It’s understood that many in this situation have no idea how they’ll be able to repay their interest-only mortgage and are financially vulnerable.

The advantages of lifetime mortgages (which are the most popular form of equity release) is that you don’t have to sell your home and importantly you always own it 100%. Compared to residential mortgages, there are no affordability checks to pass and lifetime mortgage lenders are more lenient with regards to adverse credit situations. Hence, homeowners with missed payments or even CCJ’s can be accepted for lifetime mortgages and still be able to make repayments.

Money released via equity release schemes is tax-free and yours to spend as you wish. Typically, there are no monthly repayments and the amount borrowed plus the interest that has ‘rolled up’ is repaid when you move into long-term care or die. There are potential downsides with compounding of interest that homeowners considering equity release must be aware of. The main one being that the interest can grow quickly and will reduce the amount you have left to pass onto your beneficiaries (e.g. your family and friends). But to put that into context, if house prices continue to rise, even modestly, then your inheritance won’t be as greatly affected.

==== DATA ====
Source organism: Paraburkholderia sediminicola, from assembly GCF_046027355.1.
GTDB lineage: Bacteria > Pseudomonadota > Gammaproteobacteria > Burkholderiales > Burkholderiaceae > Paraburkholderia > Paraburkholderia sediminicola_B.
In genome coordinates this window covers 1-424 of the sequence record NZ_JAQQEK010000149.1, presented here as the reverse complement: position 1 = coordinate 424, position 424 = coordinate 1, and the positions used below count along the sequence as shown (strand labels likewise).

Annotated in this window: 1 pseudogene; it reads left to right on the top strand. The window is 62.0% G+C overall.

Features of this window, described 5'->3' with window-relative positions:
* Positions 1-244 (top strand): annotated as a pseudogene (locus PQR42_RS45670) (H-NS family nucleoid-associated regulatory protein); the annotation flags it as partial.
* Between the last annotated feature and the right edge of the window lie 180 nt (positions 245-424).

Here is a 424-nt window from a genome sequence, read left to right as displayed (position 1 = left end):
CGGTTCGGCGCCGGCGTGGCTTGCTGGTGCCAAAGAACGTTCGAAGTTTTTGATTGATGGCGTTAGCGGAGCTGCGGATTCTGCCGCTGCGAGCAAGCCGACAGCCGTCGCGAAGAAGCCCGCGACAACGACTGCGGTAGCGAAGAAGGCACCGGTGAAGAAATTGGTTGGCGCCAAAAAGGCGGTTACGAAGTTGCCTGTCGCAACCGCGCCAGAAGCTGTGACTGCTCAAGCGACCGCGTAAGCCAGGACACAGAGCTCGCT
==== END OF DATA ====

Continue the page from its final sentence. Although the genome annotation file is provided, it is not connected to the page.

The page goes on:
So, while older homeowners do have options to repay their interest-only mortgages or to tap into their home’s equity, the Financial Conduct Authority wants consumers to have more choice and so it relaxed the rules on interest-only mortgages in March 2018.

Previously, in order to qualify for an interest-only mortgage, borrowers had to be able to show they had a credible capital repayment strategy, such as savings, investments or another property.

Selling their home to repay the mortgage when they died or moved into full-time care was mostly ruled out. This meant that even when retired borrowers were comfortably meeting their interest payments each month, they couldn’t extend their mortgage term if they were ultimately relying on the sale of their home to repay the debt. But with the change in rules by the FCA, lenders can now accept the sale of the property as the ‘repayment vehicle’.